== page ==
For instance, we need to anticipate spelling errors from the user, to enable the Virtual Agents to make automatic typographic corrections in the input. 

To solve this problem, it is possible to use a typographic approach to determine the user’s keyboard layout based on their language (QWERTY, QWERTZ, AZERTY). The AI will then adjust spelling errors based on close keys or other predictive typographic errors. 

To be really accurate, those corrections need to be done not only against standard dictionaries but also against the Virtual Agent’s built-in corpus and the enterprise’s corpus

This enterprise corpus is made of all the defined custom terms found in extracted entities and other validated textual content. For instance the name of the enterprise departments, or in-house solutions, another company jargon that users would naturally use in a conversation.

Using a generic corpus without customisation often leads to “abusive” corrections, and is a deceptive reminder for the user that he is talking with a machine.

 

Natural languages also imply Small Talk

To reach the maximum level of understanding of natural languages, and not “sound like a robot”, a Virtual Agent also needs to understand “small talk”. Because chit-chat or light conversation is a natural way to grease the wheels of an interaction and create a connection with the users.

Being able to answer “great” to a simple question like “How are you” and reply “you are welcome” to a “thank you” message contributes to make the Virtual Agent sound more natural. It is also a way to show to the user that they are truly heard and their requests are understood, not just processed. 

This ability to express empathy through social messages, also called “phatics”, is very important. Especially in contexts where users express frustration or have negative misconceptions about chatbots.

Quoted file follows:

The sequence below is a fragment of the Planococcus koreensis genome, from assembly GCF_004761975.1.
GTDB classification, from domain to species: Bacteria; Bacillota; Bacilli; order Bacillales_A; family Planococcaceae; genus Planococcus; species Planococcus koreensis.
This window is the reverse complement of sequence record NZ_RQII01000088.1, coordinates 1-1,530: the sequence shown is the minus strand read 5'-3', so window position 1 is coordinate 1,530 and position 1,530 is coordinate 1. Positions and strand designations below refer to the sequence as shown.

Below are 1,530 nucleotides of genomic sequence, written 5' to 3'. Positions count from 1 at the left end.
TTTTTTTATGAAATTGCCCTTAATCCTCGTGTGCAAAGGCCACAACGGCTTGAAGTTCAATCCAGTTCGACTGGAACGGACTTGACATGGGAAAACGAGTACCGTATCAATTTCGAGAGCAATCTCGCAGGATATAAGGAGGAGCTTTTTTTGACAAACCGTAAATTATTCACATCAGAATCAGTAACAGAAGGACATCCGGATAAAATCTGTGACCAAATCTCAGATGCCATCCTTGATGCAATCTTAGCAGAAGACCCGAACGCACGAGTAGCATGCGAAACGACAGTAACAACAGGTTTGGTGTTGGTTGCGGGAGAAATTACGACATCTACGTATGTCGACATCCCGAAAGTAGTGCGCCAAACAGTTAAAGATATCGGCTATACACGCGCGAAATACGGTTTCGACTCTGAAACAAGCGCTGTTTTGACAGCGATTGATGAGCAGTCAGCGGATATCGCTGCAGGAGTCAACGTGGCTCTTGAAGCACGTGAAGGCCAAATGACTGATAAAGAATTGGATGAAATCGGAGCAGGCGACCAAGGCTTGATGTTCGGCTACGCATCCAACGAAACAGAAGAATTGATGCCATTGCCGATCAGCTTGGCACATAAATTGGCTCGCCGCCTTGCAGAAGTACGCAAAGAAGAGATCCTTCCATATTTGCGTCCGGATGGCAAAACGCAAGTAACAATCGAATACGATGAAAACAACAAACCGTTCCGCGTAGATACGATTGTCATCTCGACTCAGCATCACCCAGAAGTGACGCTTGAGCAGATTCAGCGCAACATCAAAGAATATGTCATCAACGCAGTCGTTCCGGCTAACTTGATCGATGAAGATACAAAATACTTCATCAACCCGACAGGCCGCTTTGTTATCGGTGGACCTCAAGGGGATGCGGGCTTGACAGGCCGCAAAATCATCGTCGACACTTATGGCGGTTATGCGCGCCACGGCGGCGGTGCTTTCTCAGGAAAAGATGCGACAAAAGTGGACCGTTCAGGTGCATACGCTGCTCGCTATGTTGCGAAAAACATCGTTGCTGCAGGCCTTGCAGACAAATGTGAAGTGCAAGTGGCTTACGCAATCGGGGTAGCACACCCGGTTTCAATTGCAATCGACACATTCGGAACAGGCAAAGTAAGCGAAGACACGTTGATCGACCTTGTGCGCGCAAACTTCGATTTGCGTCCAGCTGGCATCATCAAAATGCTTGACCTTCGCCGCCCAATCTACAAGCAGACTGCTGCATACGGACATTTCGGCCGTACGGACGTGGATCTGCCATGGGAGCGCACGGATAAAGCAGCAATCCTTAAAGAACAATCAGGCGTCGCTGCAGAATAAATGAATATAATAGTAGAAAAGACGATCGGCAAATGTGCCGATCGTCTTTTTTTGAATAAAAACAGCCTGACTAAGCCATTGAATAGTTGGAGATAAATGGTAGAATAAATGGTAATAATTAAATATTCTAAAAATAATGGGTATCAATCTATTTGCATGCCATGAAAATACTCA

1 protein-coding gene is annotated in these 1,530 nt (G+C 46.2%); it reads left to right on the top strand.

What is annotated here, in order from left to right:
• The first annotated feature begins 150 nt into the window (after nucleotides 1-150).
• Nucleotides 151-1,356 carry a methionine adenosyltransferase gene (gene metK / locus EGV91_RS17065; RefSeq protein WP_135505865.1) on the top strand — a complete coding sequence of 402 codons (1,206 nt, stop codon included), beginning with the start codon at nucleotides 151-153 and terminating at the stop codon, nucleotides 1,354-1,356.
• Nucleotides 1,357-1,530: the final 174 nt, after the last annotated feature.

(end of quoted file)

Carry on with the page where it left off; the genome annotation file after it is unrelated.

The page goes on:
That’s why the most advanced Virtual Agents integrate fine-tuned “phatics” and even jokes and the ability to talk about the weather depending on the user’s location.  

Small talk with Konverso's Intelligent Virtual Agent

A two-way conversation with several rounds

We detailed how AI understands languages, but let’s not forget that our real objective is to have a Virtual Agent capable of carrying a conversation.

This implies the ability to identify not just one intent but several intents and orchestrate a conversation and multiple actions in an order that is relevant. This capacity is called “dialog management”. 

A typical example of this ability to prioritize answers is how a Virtual Agent could first direct the user to a “self-service” knowledge article before proposing a corrective action on a system.

If there is a close ambiguity between multiple intents, the Virtual Agent can ask disambiguation questions, propose alternatives, and carry on the conversation to find more relevant solutions.   

Another important aspect of the “conversational intelligence” of a Virtual Agent is its ability to handle digressions

Digressions are another very human way to carry a conversation. If the user decides to skip some questions the Virtual Agent should not remain stuck in its scenario. This means that the Virtual Agent should be able to come back to clarification questions and “slot filling” questions (asking the user specific questions to narrow down the request) to stay focused on the users intent.

 

The challenges of foreign languages

Even if the English language is used widely across the world, it is important to remember that not all users can have written or voice conversations in English. To be considered like a “digital workforce” working in true partnership with human users, a conversational AI must then fluently master local languages.

In order to be multilingual, an AI can either integrate language specific versions of the NLU and NLG capabilities (training sets, entities, etc.). Or, alternatively, make a direct translation of the user input and bot responses using a Machine Translation component.

With the introduction of Neural Machine Translation (NMT) in machine translation techniques, translation quality has greatly improved in the last few years. And this language technology gets better every month. 

 

With Konverso’s virtual agents, our clients increase end-users satisfaction by 80%. 

Contact our team to know more about Konverso’s Virtual Agents.

Topics: virtual agent
Amédée Potier

Written by Amédée Potier

CTO and co-founder of Konverso.